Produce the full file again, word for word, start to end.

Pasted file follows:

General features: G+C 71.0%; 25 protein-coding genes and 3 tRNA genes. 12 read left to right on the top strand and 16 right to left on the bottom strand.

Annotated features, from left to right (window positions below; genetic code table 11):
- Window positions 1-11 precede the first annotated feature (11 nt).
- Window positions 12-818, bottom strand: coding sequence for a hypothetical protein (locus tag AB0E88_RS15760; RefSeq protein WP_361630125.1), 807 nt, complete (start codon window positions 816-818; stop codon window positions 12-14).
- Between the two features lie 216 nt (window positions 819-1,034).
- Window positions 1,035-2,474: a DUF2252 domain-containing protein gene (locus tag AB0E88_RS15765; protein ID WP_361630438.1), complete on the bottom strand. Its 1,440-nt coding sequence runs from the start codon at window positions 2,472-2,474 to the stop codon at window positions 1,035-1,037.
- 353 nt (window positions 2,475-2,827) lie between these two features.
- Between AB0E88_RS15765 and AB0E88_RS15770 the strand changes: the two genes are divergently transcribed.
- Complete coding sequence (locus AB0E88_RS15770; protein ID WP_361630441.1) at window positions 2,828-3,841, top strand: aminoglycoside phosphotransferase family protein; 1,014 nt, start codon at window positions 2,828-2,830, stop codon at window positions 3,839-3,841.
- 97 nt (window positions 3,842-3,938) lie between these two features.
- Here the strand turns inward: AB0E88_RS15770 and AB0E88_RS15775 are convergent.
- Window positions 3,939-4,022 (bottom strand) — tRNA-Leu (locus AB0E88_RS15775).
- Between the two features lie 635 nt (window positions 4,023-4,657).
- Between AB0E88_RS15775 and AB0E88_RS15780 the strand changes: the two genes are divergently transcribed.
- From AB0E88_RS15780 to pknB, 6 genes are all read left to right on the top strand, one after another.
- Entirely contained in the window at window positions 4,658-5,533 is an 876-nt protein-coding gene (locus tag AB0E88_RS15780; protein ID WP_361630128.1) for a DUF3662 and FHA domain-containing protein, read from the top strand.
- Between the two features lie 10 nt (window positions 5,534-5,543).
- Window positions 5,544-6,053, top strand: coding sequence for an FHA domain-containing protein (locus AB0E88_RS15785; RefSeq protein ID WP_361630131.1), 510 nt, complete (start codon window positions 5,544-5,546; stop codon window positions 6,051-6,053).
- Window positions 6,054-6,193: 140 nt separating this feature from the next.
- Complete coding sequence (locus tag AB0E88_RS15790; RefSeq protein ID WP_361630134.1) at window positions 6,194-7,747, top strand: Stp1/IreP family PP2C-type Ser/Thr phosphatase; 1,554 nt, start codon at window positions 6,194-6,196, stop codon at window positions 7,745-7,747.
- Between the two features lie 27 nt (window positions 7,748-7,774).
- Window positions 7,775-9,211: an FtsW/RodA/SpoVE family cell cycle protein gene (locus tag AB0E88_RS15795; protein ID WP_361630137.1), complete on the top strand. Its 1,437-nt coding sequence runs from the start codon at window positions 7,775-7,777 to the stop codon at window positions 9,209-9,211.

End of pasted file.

General features: G+C 71.0%; 25 protein-coding genes and 3 tRNA genes. 12 read left to right on the top strand and 16 right to left on the bottom strand.

Annotated features, from left to right (window positions below; genetic code table 11):
- Window positions 1-11 precede the first annotated feature (11 nt).
- Window positions 12-818, bottom strand: coding sequence for a hypothetical protein (locus tag AB0E88_RS15760; RefSeq protein WP_361630125.1), 807 nt, complete (start codon window positions 816-818; stop codon window positions 12-14).
- Between the two features lie 216 nt (window positions 819-1,034).
- Window positions 1,035-2,474: a DUF2252 domain-containing protein gene (locus tag AB0E88_RS15765; protein ID WP_361630438.1), complete on the bottom strand. Its 1,440-nt coding sequence runs from the start codon at window positions 2,472-2,474 to the stop codon at window positions 1,035-1,037.
- 353 nt (window positions 2,475-2,827) lie between these two features.
- Between AB0E88_RS15765 and AB0E88_RS15770 the strand changes: the two genes are divergently transcribed.
- Complete coding sequence (locus AB0E88_RS15770; protein ID WP_361630441.1) at window positions 2,828-3,841, top strand: aminoglycoside phosphotransferase family protein; 1,014 nt, start codon at window positions 2,828-2,830, stop codon at window positions 3,839-3,841.
- 97 nt (window positions 3,842-3,938) lie between these two features.
- Here the strand turns inward: AB0E88_RS15770 and AB0E88_RS15775 are convergent.
- Window positions 3,939-4,022 (bottom strand) — tRNA-Leu (locus AB0E88_RS15775).
- Between the two features lie 635 nt (window positions 4,023-4,657).
- Between AB0E88_RS15775 and AB0E88_RS15780 the strand changes: the two genes are divergently transcribed.
- From AB0E88_RS15780 to pknB, 6 genes are all read left to right on the top strand, one after another.
- Entirely contained in the window at window positions 4,658-5,533 is an 876-nt protein-coding gene (locus tag AB0E88_RS15780; protein ID WP_361630128.1) for a DUF3662 and FHA domain-containing protein, read from the top strand.
- Between the two features lie 10 nt (window positions 5,534-5,543).
- Window positions 5,544-6,053, top strand: coding sequence for an FHA domain-containing protein (locus AB0E88_RS15785; RefSeq protein ID WP_361630131.1), 510 nt, complete (start codon window positions 5,544-5,546; stop codon window positions 6,051-6,053).
- Window positions 6,054-6,193: 140 nt separating this feature from the next.
- Complete coding sequence (locus tag AB0E88_RS15790; RefSeq protein ID WP_361630134.1) at window positions 6,194-7,747, top strand: Stp1/IreP family PP2C-type Ser/Thr phosphatase; 1,554 nt, start codon at window positions 6,194-6,196, stop codon at window positions 7,745-7,747.
- Between the two features lie 27 nt (window positions 7,748-7,774).
- Window positions 7,775-9,211: an FtsW/RodA/SpoVE family cell cycle protein gene (locus tag AB0E88_RS15795; protein ID WP_361630137.1), complete on the top strand. Its 1,437-nt coding sequence runs from the start codon at window positions 7,775-7,777 to the stop codon at window positions 9,209-9,211.